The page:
By Masimba Tafirenyika
Industrialization has been a campaign promise across the African continent, with its acknowledged ability to bring prosperity, new jobs and better incomes for all. Yet the continent is less industrialized today than it was four decades ago.
In fact, the contribution of Africa’s manufacturing sector to the continent’s gross domestic product actually declined from 12% in 1980 to 11% in 2013, however it has remained stagnant over the past few years, according to the UN Economic Commission for Africa (ECA).
The Economist Intelligence Unit, a British business research group, reckons that Africa accounted for more than 3% of global manufacturing output in the 1970s, but this percentage has since halved. It warns that Africa’s manufacturing industry is likely to remain small throughout the remainder of this decade.
Had African leaders heeded advice from experts and pumped profits from the commodity boom into stimulating manufacturing companies, the results could have been different.
So what are the options for Africa over the next few years? This was the question policy makers and economic experts wrestled with in Addis Ababa, Ethiopia, early this year.
Industrialize or decline
During the discussions that ensued, experts agreed that one of the main reasons for Africa’s slow industrialization is that its leaders have failed to pursue bold economic policies out of fear of antagonizing donors. As it were, the strongest criticism of this policy vacuum came not from the debate in Addis Ababa, but from the op-ed pages of The Financial Times, a British daily.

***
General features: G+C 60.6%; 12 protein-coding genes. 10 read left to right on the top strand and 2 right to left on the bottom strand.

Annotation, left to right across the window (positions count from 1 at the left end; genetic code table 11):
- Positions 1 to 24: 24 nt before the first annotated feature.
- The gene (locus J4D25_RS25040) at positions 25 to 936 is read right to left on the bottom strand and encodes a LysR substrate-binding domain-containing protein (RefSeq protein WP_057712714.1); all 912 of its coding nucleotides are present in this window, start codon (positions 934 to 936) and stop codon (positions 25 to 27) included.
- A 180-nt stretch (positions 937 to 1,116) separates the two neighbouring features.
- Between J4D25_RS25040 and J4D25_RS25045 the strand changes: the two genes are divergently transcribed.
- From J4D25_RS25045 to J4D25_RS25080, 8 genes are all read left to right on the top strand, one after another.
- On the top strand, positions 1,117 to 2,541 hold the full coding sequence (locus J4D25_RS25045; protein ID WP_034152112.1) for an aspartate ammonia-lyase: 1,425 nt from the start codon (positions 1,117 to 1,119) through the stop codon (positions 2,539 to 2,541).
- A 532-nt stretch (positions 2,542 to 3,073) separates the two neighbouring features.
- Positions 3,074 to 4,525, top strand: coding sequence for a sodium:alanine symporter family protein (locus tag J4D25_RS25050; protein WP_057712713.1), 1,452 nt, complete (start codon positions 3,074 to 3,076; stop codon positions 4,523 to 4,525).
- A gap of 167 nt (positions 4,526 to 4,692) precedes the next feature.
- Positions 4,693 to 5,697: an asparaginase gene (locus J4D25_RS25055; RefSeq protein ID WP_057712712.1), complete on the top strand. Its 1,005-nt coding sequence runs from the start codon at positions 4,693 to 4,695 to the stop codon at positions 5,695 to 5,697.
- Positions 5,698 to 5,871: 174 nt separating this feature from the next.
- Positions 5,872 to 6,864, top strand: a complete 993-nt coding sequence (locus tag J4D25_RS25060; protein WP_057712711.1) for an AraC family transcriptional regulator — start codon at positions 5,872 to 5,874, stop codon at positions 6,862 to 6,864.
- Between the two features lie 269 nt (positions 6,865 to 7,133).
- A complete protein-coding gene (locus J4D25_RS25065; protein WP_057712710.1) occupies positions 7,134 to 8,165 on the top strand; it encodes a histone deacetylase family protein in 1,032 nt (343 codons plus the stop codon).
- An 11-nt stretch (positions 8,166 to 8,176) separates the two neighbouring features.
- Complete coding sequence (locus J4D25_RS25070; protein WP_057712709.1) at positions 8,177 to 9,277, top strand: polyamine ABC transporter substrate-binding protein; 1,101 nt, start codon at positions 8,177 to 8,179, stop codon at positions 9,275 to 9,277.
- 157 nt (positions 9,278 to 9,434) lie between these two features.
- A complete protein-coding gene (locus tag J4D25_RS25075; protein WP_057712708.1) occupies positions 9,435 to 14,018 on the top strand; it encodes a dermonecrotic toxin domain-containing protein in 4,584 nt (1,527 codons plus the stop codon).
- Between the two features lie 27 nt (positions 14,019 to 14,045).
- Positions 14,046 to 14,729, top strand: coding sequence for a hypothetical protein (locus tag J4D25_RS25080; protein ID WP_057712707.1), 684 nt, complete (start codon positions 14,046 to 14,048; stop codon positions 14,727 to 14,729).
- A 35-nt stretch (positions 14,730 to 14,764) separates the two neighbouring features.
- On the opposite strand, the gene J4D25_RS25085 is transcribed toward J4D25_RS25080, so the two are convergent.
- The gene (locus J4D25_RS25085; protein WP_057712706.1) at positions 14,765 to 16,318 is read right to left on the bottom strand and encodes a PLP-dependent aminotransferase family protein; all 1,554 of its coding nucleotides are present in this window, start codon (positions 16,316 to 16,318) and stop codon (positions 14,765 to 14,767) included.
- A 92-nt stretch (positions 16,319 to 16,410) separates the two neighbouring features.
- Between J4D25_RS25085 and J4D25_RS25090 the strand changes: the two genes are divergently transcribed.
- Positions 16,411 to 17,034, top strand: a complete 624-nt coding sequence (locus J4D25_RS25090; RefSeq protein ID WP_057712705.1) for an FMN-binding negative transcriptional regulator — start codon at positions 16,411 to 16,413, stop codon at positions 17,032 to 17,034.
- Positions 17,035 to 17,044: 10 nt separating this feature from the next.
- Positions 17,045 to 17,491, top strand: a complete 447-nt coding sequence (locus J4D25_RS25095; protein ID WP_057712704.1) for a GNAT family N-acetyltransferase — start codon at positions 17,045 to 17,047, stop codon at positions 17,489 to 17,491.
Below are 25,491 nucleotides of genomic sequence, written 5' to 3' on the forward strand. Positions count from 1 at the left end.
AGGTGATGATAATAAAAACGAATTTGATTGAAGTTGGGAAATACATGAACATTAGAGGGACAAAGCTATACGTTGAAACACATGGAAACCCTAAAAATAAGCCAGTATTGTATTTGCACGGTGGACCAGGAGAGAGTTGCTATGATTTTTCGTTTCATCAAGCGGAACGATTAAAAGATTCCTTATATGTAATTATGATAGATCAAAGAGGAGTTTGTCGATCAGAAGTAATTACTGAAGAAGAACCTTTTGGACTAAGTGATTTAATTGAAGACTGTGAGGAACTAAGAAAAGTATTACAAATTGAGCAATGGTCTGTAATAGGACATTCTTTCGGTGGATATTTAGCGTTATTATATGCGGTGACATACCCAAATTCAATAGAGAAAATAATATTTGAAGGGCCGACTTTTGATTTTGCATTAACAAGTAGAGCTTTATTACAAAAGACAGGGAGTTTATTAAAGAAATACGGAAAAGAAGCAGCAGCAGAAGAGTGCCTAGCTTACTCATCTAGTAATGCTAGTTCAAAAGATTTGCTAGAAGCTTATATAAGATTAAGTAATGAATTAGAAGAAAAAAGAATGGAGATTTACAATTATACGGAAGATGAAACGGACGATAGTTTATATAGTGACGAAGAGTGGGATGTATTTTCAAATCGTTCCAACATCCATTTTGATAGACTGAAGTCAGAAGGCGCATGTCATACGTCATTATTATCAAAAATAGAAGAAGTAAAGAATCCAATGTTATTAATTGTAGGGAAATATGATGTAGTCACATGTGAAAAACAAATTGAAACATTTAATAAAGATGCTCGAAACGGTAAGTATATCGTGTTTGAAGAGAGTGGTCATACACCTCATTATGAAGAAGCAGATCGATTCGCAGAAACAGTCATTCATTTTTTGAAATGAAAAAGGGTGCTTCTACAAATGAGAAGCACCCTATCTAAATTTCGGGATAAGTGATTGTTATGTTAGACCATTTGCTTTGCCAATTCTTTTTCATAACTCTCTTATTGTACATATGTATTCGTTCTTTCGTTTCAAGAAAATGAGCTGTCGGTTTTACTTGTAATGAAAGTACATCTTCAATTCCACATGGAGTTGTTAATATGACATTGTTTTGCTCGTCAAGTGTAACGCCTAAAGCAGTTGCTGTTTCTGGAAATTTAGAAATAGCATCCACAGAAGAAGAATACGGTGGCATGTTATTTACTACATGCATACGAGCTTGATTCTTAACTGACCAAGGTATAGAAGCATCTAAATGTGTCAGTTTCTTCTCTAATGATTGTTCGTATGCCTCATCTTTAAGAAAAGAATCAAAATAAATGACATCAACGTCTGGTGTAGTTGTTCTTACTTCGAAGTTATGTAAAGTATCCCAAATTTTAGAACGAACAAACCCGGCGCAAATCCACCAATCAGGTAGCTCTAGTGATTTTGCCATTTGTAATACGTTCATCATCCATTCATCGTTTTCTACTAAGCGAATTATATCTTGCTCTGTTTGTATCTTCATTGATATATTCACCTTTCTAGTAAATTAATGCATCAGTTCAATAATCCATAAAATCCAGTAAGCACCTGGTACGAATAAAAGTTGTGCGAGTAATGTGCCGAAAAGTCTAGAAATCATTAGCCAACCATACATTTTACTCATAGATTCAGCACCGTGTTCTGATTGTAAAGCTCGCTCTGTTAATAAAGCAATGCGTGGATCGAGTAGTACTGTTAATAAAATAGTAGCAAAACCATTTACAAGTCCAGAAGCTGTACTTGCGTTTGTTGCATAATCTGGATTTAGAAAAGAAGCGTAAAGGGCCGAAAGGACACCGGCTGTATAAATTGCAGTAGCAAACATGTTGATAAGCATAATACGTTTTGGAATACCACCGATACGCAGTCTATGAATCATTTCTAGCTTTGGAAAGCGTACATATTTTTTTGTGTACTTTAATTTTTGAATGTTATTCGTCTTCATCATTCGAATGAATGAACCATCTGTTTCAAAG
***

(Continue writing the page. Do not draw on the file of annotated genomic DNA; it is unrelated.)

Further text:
“Africa stands on the cusp of a lost opportunity because its leaders and those who assess its progress in London, Paris and Washington are wrongly fixated on the rise and fall of GDP and foreign investment flows, mostly into resource extraction industries and modern shopping malls,” said Kingsley Moghalu, a former deputy governor of the Central Bank of Nigeria.
Yet The Economist sees things differently. In its analysis of why Africa has failed to industrialize, it observes that while many countries de-industrialize as they grow richer, “many African countries are taking this action while they are still poor, partly because technology is reducing the demand for low-skilled workers.” Also weak infrastructure, lack of electricity, poor roads and congested ports drives up the cost of moving raw materials and shipping out finished goods
The good, the bad and the smart
Many experts have called on Africa to practice the “so-called sophisticated or smart protectionism,” that is, to impose temporary tariffs to shield budding industries from the negative effects of cheap imports as part of a strategy to industrialize.
Mr. Moghalu is one of many African policy makers who support smart protectionism, making the case that it’s not only necessary but can be pursued using the rules set by the World Trade Organization (WTO). To prove the point that rich nations are indeed practising protectionism, the WTO reported in June 2016 that there is a rapid increase in trade restrictive or protectionist measures by the world’s leading economies that make up the G20 group.
Between mid-October 2015 and mid-May 2016, the report says, G20 economies had slapped 145 new trade-restrictive measures at an average rate of 21 new measures per month, “a significant increase compared to the previous reporting period at 17 per month.”